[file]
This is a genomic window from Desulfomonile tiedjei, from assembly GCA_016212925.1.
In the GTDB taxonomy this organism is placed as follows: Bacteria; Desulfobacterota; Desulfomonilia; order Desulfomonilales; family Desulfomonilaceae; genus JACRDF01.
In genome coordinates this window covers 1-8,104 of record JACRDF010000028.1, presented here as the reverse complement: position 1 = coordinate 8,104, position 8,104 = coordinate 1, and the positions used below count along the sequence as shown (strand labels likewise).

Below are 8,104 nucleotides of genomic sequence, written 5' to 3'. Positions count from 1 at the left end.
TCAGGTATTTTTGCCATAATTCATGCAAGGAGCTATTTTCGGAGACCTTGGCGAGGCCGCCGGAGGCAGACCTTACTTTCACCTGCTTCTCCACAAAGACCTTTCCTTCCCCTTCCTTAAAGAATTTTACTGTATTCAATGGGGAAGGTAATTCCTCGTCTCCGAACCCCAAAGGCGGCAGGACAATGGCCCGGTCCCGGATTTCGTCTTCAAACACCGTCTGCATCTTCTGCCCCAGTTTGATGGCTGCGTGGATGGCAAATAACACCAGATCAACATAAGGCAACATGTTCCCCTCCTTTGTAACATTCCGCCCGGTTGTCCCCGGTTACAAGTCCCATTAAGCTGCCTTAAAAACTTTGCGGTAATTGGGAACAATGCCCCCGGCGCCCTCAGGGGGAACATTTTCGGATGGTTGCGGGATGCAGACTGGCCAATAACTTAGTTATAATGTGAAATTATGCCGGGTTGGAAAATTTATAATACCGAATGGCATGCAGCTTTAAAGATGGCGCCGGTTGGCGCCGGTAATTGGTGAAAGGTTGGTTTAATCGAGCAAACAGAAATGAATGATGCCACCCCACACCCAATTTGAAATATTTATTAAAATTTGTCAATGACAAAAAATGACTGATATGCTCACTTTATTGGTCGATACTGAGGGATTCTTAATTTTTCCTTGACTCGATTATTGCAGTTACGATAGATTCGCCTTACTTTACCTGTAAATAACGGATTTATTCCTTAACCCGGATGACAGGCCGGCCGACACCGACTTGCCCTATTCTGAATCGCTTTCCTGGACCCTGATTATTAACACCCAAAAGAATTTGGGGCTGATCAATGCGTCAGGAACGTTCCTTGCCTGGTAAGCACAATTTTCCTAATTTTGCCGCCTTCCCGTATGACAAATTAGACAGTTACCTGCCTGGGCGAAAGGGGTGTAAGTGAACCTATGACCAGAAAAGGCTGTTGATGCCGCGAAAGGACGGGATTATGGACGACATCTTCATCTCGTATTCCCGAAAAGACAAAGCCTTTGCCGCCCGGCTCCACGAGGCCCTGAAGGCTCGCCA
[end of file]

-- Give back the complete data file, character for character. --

This is a genomic window from Desulfomonile tiedjei, from assembly GCA_016212925.1.
In the GTDB taxonomy this organism is placed as follows: Bacteria; Desulfobacterota; Desulfomonilia; order Desulfomonilales; family Desulfomonilaceae; genus JACRDF01.
In genome coordinates this window covers 1-8,104 of record JACRDF010000028.1, presented here as the reverse complement: position 1 = coordinate 8,104, position 8,104 = coordinate 1, and the positions used below count along the sequence as shown (strand labels likewise).

Below are 8,104 nucleotides of genomic sequence, written 5' to 3'. Positions count from 1 at the left end.
TCAGGTATTTTTGCCATAATTCATGCAAGGAGCTATTTTCGGAGACCTTGGCGAGGCCGCCGGAGGCAGACCTTACTTTCACCTGCTTCTCCACAAAGACCTTTCCTTCCCCTTCCTTAAAGAATTTTACTGTATTCAATGGGGAAGGTAATTCCTCGTCTCCGAACCCCAAAGGCGGCAGGACAATGGCCCGGTCCCGGATTTCGTCTTCAAACACCGTCTGCATCTTCTGCCCCAGTTTGATGGCTGCGTGGATGGCAAATAACACCAGATCAACATAAGGCAACATGTTCCCCTCCTTTGTAACATTCCGCCCGGTTGTCCCCGGTTACAAGTCCCATTAAGCTGCCTTAAAAACTTTGCGGTAATTGGGAACAATGCCCCCGGCGCCCTCAGGGGGAACATTTTCGGATGGTTGCGGGATGCAGACTGGCCAATAACTTAGTTATAATGTGAAATTATGCCGGGTTGGAAAATTTATAATACCGAATGGCATGCAGCTTTAAAGATGGCGCCGGTTGGCGCCGGTAATTGGTGAAAGGTTGGTTTAATCGAGCAAACAGAAATGAATGATGCCACCCCACACCCAATTTGAAATATTTATTAAAATTTGTCAATGACAAAAAATGACTGATATGCTCACTTTATTGGTCGATACTGAGGGATTCTTAATTTTTCCTTGACTCGATTATTGCAGTTACGATAGATTCGCCTTACTTTACCTGTAAATAACGGATTTATTCCTTAACCCGGATGACAGGCCGGCCGACACCGACTTGCCCTATTCTGAATCGCTTTCCTGGACCCTGATTATTAACACCCAAAAGAATTTGGGGCTGATCAATGCGTCAGGAACGTTCCTTGCCTGGTAAGCACAATTTTCCTAATTTTGCCGCCTTCCCGTATGACAAATTAGACAGTTACCTGCCTGGGCGAAAGGGGTGTAAGTGAACCTATGACCAGAAAAGGCTGTTGATGCCGCGAAAGGACGGGATTATGGACGACATCTTCATCTCGTATTCCCGAAAAGACAAAGCCTTTGCCGCCCGGCTCCACGAGGCCCTGAAGGCTCGCCA